Letting go of anger, from one of Hawaii’s Good Samaritans

Georgia and the truck that was stolen

Georgia and the truck that was stolen

“You have to let it go.  Bad things happen, and that can’t stop you from doing good things.  It is not good to hold anger inside, so you have to let go to keep yourself healthy and happy and continue to do the right thing.”

Her truck was stolen just days ago.  The police have no leads to date, and no one seems to know the whereabouts of the truck.  This good Samaritan, Georgia Campbell, is known for her care of both people and animals.  She helps connect folks who need jobs, feeds the helpless animals from food she gathers from many sources, including the scraps in dumpsters.  And she is always ready to listen, offer advice and wise counsel and find ways to support talent as well as new ideas.  The beloved truck was her means of transporting supplies for all the good things she does.

Yet when the truck was stolen, Georgia was not hostile about it but instead turned to her alternative, as she has a car she can use for errands.  Despite the fact the truck had the capacity the car does not, she remains “on the job” in her role as helper and giver to others.

What we can learn from Good Samaritans like Georgia is how to manage anger, as many times people will withdraw from helping others or doing good things when something bad happens along the way.  The Good Samaritan believes in doing good for its own sake and not for any reward or even thank you.   It is difficult to postpone rewards, or not to even think of them when doing the right thing for someone else, but to be able to offer support to others in that way is one of the highest attributes of man.

Georgia had given a ride to a young woman who stopped by her home, saying she had water to offer one of the puppies on Georgia’s property.  Georgia told the young woman she was on her way to yoga, and along the way to the class which Georgia was to teach that day, her new passenger, who called herself Anastasia and who said she was 21 years old, asked if she might join the yoga class as well.  During the time the class was in session, however, Georgia’s truck was stolen.  The young woman was the only one who knew the location of the truck and potentially where the keys to the door locks were kept.  The police, however, upon receiving the report about the stolen truck advised Georgia that the young woman should not be accused of the theft since no one actually saw what happened.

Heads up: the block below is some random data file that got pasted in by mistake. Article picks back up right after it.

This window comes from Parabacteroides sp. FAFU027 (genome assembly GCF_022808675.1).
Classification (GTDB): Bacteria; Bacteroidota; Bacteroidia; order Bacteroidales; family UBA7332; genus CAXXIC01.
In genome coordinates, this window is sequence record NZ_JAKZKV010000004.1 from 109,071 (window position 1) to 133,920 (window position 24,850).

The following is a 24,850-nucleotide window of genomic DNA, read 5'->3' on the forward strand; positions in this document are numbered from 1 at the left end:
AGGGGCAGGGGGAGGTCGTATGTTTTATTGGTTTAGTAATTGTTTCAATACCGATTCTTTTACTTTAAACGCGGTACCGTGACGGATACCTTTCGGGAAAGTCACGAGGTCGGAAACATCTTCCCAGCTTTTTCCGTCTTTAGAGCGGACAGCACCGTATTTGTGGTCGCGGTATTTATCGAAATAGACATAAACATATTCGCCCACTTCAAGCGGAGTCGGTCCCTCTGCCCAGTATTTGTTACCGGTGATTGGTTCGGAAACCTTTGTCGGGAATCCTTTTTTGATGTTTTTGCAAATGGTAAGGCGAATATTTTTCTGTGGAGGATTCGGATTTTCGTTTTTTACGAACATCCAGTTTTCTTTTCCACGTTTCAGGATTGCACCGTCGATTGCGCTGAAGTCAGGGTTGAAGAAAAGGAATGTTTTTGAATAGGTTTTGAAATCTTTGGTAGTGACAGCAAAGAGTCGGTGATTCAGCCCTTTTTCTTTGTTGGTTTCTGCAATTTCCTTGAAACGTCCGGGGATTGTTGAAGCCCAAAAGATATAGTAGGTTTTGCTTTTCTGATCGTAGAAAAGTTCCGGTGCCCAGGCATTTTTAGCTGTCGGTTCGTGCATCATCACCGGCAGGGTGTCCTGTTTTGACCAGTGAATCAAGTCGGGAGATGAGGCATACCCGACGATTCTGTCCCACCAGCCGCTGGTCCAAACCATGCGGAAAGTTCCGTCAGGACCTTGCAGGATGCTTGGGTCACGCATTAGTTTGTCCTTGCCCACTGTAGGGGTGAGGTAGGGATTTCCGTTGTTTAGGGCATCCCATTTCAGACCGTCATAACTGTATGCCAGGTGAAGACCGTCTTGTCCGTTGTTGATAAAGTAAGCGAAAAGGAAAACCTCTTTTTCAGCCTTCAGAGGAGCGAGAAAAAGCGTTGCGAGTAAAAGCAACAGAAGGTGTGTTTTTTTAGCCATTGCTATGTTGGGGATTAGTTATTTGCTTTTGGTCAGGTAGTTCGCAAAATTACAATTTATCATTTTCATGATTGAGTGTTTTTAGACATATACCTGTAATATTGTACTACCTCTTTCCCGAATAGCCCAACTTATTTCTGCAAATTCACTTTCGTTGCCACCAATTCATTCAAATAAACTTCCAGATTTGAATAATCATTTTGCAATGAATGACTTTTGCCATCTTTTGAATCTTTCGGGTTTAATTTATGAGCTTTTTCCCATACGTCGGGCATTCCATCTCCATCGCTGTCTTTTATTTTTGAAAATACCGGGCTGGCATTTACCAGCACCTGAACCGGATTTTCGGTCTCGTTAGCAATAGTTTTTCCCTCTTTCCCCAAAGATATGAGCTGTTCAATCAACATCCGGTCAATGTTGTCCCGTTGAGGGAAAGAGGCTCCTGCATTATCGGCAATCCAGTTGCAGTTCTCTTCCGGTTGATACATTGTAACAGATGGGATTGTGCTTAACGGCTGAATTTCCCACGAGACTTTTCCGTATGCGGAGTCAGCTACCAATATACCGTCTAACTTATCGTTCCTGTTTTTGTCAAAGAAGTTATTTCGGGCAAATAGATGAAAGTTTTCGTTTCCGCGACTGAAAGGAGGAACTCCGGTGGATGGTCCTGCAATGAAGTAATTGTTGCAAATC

Still Georgia expresses not anger but offers the advice to let things like this go, as the anger itself can be especially hurtful to an individual, which can simply add to any problem.  She has the qualities of the Good Samaritan, particularly in how she views her work and even when there are barriers to performing good in the community.  What are those qualities according to the experts in altruism and faith?

The altruistic individual has very special qualities enumerated as being able to transcend negative emotions, selflessness in the endeavor to help others, feeling concerned and following through with that concern.  Finally altruism springs from noble emotions, feelings of compassion toward others, the ability to understand their needs and attention to detail.

All of these virtues remain within all of us, some maintain, who believe that man’s nature is inherently good.  The virtues are surely expressed by someone who continues to remain optimistic and caring, even after being hurt by someone she had helped.  That alone rises to the level of the Good Samaritan, whose example teaches everyone what it means to let go of anger and continue to strive to do the right thing even when bad things happen to good people–like Georgia.

The picture of the truck is here for those locally who may see it somewhere and call the proper authorities.

 

 

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